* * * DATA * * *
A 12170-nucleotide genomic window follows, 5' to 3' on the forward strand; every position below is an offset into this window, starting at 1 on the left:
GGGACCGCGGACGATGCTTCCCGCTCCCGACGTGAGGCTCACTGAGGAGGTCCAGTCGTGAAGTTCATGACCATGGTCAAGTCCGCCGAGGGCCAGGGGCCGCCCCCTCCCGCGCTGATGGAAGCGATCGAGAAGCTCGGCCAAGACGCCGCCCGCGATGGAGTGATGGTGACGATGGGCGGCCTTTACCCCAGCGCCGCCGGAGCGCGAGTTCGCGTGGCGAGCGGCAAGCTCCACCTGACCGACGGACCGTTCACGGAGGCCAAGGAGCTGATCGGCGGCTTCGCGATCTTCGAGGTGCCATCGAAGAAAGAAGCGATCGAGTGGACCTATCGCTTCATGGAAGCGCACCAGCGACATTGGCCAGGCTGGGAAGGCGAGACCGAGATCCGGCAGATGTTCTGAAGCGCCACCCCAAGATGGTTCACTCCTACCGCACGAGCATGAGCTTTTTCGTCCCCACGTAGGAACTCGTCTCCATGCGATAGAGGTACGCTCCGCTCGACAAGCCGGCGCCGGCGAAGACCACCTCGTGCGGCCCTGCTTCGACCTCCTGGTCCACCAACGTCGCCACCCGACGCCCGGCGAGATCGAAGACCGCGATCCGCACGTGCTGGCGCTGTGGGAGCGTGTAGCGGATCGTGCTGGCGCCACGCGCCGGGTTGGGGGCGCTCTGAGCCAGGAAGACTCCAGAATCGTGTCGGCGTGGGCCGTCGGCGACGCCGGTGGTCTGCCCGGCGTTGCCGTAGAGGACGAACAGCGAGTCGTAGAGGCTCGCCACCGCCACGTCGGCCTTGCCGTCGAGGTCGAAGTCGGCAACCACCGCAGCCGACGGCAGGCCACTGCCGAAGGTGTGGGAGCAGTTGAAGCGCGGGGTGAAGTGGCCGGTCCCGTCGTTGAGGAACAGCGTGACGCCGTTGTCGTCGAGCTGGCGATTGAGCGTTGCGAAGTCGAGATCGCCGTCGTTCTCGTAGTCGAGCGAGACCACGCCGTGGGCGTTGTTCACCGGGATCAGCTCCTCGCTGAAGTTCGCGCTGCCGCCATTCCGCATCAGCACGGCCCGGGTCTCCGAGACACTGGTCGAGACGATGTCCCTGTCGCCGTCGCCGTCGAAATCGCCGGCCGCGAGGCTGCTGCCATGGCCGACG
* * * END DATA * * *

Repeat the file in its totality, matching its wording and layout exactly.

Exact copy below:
A 12170-nucleotide genomic window follows, 5' to 3' on the forward strand; every position below is an offset into this window, starting at 1 on the left:
GGGACCGCGGACGATGCTTCCCGCTCCCGACGTGAGGCTCACTGAGGAGGTCCAGTCGTGAAGTTCATGACCATGGTCAAGTCCGCCGAGGGCCAGGGGCCGCCCCCTCCCGCGCTGATGGAAGCGATCGAGAAGCTCGGCCAAGACGCCGCCCGCGATGGAGTGATGGTGACGATGGGCGGCCTTTACCCCAGCGCCGCCGGAGCGCGAGTTCGCGTGGCGAGCGGCAAGCTCCACCTGACCGACGGACCGTTCACGGAGGCCAAGGAGCTGATCGGCGGCTTCGCGATCTTCGAGGTGCCATCGAAGAAAGAAGCGATCGAGTGGACCTATCGCTTCATGGAAGCGCACCAGCGACATTGGCCAGGCTGGGAAGGCGAGACCGAGATCCGGCAGATGTTCTGAAGCGCCACCCCAAGATGGTTCACTCCTACCGCACGAGCATGAGCTTTTTCGTCCCCACGTAGGAACTCGTCTCCATGCGATAGAGGTACGCTCCGCTCGACAAGCCGGCGCCGGCGAAGACCACCTCGTGCGGCCCTGCTTCGACCTCCTGGTCCACCAACGTCGCCACCCGACGCCCGGCGAGATCGAAGACCGCGATCCGCACGTGCTGGCGCTGTGGGAGCGTGTAGCGGATCGTGCTGGCGCCACGCGCCGGGTTGGGGGCGCTCTGAGCCAGGAAGACTCCAGAATCGTGTCGGCGTGGGCCGTCGGCGACGCCGGTGGTCTGCCCGGCGTTGCCGTAGAGGACGAACAGCGAGTCGTAGAGGCTCGCCACCGCCACGTCGGCCTTGCCGTCGAGGTCGAAGTCGGCAACCACCGCAGCCGACGGCAGGCCACTGCCGAAGGTGTGGGAGCAGTTGAAGCGCGGGGTGAAGTGGCCGGTCCCGTCGTTGAGGAACAGCGTGACGCCGTTGTCGTCGAGCTGGCGATTGAGCGTTGCGAAGTCGAGATCGCCGTCGTTCTCGTAGTCGAGCGAGACCACGCCGTGGGCGTTGTTCACCGGGATCAGCTCCTCGCTGAAGTTCGCGCTGCCGCCATTCCGCATCAGCACGGCCCGGGTCTCCGAGACACTGGTCGAGACGATGTCCCTGTCGCCGTCGCCGTCGAAATCGCCGGCCGCGAGGCTGCTGCCATGGCCGACG